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Dynamic simulation of hydrodynamically interacting suspensions

Brady, John F. and Phillips, Ronald J. and Lester, Julia C. and Bossis, Georges (1988) Dynamic simulation of hydrodynamically interacting suspensions. Journal of Fluid Mechanics, 195 . pp. 257-280. ISSN 0022-1120.

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A general method for computing the hydrodynamic interactions among an infinite suspension of particles, under the condition of vanishingly small particle Reynolds number, is presented. The method follows the procedure developed by O'Brien (1979) for constructing absolutely convergent expressions for particle interactions. For use in dynamic simulation, the convergence of these expressions is accelerated by application of the Ewald summation technique. The resulting hydrodynamic mobility and/or resistance matrices correctly include all far-field non-convergent interactions. Near-field lubrication interactions are incorporated into the resistance matrix using the technique developed by Durlofsky, Brady & Bossis (1987). The method is rigorous, accurate and computationally efficient, and forms the basis of the Stokesian-dynamics simulation method. The method is completely general and allows such diverse suspension problems as self-diffusion, sedimentation, rheology and flow in porous media to be treated within the same formulation for any microstructural arrangement of particles. The accuracy of the Stokesian-dynamics method is illustrated by comparing with the known exact results for spatially periodic suspensions.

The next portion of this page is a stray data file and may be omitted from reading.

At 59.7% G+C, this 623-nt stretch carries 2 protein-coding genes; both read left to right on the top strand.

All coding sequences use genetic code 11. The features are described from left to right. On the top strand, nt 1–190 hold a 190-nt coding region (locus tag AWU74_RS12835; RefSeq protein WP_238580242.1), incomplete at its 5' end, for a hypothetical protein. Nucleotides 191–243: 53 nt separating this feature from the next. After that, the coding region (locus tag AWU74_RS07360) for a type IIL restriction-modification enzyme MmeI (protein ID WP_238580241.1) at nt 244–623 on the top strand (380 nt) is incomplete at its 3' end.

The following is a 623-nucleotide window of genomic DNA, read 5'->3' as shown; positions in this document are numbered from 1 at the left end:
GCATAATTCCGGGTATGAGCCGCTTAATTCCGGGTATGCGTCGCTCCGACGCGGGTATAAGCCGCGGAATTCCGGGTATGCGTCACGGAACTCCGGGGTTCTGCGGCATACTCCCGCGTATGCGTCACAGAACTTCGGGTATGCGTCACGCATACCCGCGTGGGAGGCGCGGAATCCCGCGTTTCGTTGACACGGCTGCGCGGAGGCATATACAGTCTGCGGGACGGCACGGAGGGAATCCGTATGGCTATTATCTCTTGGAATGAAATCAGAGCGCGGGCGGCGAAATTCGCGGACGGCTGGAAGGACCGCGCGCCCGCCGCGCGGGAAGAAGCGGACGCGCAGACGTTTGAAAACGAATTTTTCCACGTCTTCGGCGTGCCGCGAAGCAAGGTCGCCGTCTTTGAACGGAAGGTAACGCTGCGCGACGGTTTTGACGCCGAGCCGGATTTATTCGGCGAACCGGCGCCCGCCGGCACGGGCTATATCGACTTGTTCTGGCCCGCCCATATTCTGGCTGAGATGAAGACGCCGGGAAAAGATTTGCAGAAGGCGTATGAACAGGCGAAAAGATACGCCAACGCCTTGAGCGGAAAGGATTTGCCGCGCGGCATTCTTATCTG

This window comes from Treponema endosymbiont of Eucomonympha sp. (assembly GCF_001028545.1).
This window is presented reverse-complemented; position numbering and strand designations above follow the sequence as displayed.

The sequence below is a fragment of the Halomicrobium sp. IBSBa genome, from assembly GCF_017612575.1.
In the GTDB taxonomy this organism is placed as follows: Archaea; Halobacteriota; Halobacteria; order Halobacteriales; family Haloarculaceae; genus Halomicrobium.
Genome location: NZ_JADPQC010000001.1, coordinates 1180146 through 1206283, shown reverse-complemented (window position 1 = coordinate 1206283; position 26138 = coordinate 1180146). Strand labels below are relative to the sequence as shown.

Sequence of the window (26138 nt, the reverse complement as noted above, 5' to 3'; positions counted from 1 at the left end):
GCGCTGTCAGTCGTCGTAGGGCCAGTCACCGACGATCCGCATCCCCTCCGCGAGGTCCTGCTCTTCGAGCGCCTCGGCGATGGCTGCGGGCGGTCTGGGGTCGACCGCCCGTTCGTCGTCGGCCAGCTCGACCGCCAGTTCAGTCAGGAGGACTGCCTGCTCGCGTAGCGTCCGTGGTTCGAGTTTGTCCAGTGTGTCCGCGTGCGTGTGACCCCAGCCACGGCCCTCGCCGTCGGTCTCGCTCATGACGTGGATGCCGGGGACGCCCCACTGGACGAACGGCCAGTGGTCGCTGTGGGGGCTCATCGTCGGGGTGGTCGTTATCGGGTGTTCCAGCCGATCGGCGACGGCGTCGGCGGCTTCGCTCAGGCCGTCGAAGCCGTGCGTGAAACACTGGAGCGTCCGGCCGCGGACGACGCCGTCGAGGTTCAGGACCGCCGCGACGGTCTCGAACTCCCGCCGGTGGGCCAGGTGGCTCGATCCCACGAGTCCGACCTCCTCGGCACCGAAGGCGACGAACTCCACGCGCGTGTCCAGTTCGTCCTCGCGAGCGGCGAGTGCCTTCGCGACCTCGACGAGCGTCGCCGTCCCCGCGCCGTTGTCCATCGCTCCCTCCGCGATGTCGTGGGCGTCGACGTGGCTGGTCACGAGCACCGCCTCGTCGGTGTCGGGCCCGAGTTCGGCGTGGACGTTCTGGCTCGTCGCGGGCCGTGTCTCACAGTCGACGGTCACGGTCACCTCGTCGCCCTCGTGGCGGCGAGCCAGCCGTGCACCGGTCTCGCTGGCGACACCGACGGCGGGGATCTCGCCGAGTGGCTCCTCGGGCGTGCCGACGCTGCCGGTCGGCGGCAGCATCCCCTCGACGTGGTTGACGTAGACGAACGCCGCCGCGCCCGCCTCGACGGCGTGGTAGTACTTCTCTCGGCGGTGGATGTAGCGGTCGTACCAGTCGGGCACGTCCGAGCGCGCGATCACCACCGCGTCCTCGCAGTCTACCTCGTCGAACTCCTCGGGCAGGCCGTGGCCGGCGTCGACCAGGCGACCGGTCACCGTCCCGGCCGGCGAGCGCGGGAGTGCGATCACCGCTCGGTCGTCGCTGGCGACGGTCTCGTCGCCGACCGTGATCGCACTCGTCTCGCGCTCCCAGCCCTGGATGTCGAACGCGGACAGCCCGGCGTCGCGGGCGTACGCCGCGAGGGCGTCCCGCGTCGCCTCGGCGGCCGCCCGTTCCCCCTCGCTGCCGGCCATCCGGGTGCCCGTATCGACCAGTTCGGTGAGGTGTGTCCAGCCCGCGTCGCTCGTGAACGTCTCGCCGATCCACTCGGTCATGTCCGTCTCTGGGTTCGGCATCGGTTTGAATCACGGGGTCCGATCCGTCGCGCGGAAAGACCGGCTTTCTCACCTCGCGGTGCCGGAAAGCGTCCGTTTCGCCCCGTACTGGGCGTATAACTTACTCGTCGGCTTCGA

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Additional Information:© 1988 Cambridge University Press. Received 8 October 1987. Published Online April 21 2006. We would like to thank our colleague L. Durlofsky for many useful discussions concerning Stokesian dynamics. The work was supported in part by the Centre National pour la Recherche Scientifique and by the National Science Foundation under grants CBT-8696067 and INT-8413695. Computer time was provided by Centre de Calcul Vectoriel pour la Recherche and by the San Diego Supercomputer Center. R. J. P. would also like to acknowledge the support of an NSF fellowship.
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ID Code:31752
Deposited By: Tony Diaz
Deposited On:01 Jun 2012 23:35
Last Modified:03 Oct 2019 03:54

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